Others strategies mentor can develop their mentoring qualities is by attending organizational training, receiving institutional support and undertaking professional development by attending courses and further educational training as well as receiving support from manager whenever they are available (Wikes 2006). Mentor can update and improve their skills and qualities by using strength, weakness, opportunities and threats (SWOT) analysis to examining his/her roles as a mentor; it is also efficient way of reflection.
In conclusion, having discussed enabling trait/characteristics of mentors and using appropriate educational theories to analyzed role modeling and being responsive to student's needs. This essay has discussed the ways that mentor can exploit to develop his/her mentoring qualities. To enable a successful mentoring, mentor should provide an appropriate conductive clinical learning environment suitable for individual students and also identifying their learning needs as well as opportunities. Self-reflection will improve skills and qualities of mentor as well as improving teaching process and learning outcome.
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I have been blessed with some great mentors. They were smart, experienced, and always had my best interests at heart–but they weren’t gentle. Probably each person gets the style they need from their best mentors, and mine were tough because I needed it.
Here are a few things that my mentors have taught me about mentoring:
1. Listen Well
The best mentors ask lots of questions. They get information before making recommendations. I remember conversations with one of my great mentors during which he peppered me with questions for a long time. At the end of the interrogation, I asked him, “Well, what do you think I should do?” His answer was very telling: “You just figured out what you should do; you just haven’t committed to doing it.”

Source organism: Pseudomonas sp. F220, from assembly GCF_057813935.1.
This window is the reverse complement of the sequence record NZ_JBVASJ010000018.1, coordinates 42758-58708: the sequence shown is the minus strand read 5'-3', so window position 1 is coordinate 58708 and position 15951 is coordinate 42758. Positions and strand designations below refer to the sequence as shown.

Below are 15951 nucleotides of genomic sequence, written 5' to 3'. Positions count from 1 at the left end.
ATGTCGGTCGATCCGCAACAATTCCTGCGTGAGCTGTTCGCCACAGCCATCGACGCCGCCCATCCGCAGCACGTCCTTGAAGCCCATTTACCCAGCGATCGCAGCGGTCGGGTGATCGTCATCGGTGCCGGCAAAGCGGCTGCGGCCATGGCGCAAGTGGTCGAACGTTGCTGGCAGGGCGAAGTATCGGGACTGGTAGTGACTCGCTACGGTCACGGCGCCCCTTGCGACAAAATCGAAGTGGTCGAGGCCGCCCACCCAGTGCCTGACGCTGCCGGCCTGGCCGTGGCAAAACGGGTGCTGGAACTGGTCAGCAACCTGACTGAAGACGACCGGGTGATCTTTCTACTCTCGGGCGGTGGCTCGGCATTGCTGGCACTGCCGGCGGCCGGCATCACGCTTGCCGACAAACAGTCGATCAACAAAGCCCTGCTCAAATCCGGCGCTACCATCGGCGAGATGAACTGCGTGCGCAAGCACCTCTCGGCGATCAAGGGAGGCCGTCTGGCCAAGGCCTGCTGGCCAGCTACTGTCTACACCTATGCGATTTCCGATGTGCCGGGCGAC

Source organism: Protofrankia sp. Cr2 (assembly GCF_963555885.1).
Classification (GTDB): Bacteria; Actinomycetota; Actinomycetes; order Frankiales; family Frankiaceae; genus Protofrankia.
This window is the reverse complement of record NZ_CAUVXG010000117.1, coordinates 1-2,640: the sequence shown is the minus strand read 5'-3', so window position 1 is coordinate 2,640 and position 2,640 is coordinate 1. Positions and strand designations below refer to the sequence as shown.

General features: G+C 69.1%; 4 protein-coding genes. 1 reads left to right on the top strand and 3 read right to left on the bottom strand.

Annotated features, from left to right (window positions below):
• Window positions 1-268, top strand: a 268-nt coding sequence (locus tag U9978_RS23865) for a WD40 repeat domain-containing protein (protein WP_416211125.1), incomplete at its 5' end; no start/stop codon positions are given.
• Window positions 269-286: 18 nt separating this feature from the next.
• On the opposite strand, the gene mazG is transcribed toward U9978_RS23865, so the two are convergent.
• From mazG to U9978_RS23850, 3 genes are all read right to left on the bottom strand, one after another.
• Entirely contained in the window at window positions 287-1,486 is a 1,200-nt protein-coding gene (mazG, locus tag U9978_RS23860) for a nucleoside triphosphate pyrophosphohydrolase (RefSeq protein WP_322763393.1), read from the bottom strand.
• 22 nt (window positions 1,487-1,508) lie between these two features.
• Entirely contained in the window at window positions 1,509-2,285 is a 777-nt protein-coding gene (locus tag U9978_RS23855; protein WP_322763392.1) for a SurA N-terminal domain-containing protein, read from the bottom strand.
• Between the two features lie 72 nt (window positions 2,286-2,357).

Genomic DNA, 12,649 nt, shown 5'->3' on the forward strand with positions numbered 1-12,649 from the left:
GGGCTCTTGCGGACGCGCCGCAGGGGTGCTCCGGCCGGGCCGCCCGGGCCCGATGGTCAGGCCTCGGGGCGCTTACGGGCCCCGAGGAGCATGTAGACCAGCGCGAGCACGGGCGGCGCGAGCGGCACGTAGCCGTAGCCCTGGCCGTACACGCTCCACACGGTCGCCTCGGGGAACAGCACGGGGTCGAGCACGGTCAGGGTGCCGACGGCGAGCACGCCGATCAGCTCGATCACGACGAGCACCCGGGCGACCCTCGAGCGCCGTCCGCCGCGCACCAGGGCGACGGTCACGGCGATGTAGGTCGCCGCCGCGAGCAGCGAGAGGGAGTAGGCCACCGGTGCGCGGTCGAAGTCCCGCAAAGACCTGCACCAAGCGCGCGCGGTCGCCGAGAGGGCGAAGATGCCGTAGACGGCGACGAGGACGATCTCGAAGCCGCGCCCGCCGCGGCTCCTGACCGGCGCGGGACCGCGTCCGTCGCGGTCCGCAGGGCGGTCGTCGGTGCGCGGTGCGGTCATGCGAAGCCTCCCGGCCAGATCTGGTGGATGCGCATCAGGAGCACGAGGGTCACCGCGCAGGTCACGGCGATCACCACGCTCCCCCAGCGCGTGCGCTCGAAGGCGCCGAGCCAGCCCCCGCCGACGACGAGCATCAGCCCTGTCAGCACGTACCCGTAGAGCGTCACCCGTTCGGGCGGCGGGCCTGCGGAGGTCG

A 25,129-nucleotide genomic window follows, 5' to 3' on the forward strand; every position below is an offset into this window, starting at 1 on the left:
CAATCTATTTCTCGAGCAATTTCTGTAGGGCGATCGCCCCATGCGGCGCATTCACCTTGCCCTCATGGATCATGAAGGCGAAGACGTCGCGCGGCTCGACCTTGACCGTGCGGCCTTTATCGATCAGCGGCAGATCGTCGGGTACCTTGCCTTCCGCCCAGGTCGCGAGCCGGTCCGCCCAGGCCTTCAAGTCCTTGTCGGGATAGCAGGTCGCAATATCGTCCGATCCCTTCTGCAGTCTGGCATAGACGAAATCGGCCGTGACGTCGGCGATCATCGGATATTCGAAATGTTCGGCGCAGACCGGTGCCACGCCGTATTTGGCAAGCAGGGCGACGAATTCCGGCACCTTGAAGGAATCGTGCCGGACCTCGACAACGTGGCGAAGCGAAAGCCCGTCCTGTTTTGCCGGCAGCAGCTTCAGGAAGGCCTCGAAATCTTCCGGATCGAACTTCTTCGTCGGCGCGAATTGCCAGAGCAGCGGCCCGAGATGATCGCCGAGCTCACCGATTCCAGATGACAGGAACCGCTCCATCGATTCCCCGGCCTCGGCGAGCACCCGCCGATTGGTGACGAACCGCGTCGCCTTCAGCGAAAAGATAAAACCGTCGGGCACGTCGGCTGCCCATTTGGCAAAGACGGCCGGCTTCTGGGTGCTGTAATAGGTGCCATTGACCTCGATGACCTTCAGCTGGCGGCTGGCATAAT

He was right: The questioning had clarified my thoughts, and he had led me through the choices to a course of action that was completely my own. Instead of an answer, he had given me a path.
2. Guide, Don’t Do
My mentors might have recommended I contact someone, read a book, visit an exhibit or change a course of action–but they did not make the call for me, buy the book for me, take me to an exhibit or dictate a change of course. All of that was on me.
From time to time I am asked by people to “be my mentor.” The first thing that I do is to give them an assignment. It is something simple: Write a page about what you want, how success will be measured and why you chose me rather than someone else. If they start to answer, I cut them off and simply say, “Write it down and email it to me a week from today before 5 p.m.”
The interesting thing: Very, very few ever complete the assignment. Why? They thought that “getting a mentor” was an easy way to have a senior person start working for them.
3. Focus on Action
That leads me to the most important thing my mentors taught me: Take action. Every time we talked about an issue or considered a plan, my mentors wanted to know the action that I was going to take–and how soon. Who has time to coach and develop people who will not do something that is in their own best interest?
I know that what success I have had has occurred, in large part, because of the support of my mentors; I am also privileged to be mentoring a number of other people now. It can be very rewarding, but it helps to have a clear understanding of the roles of both people in the mentor relationship.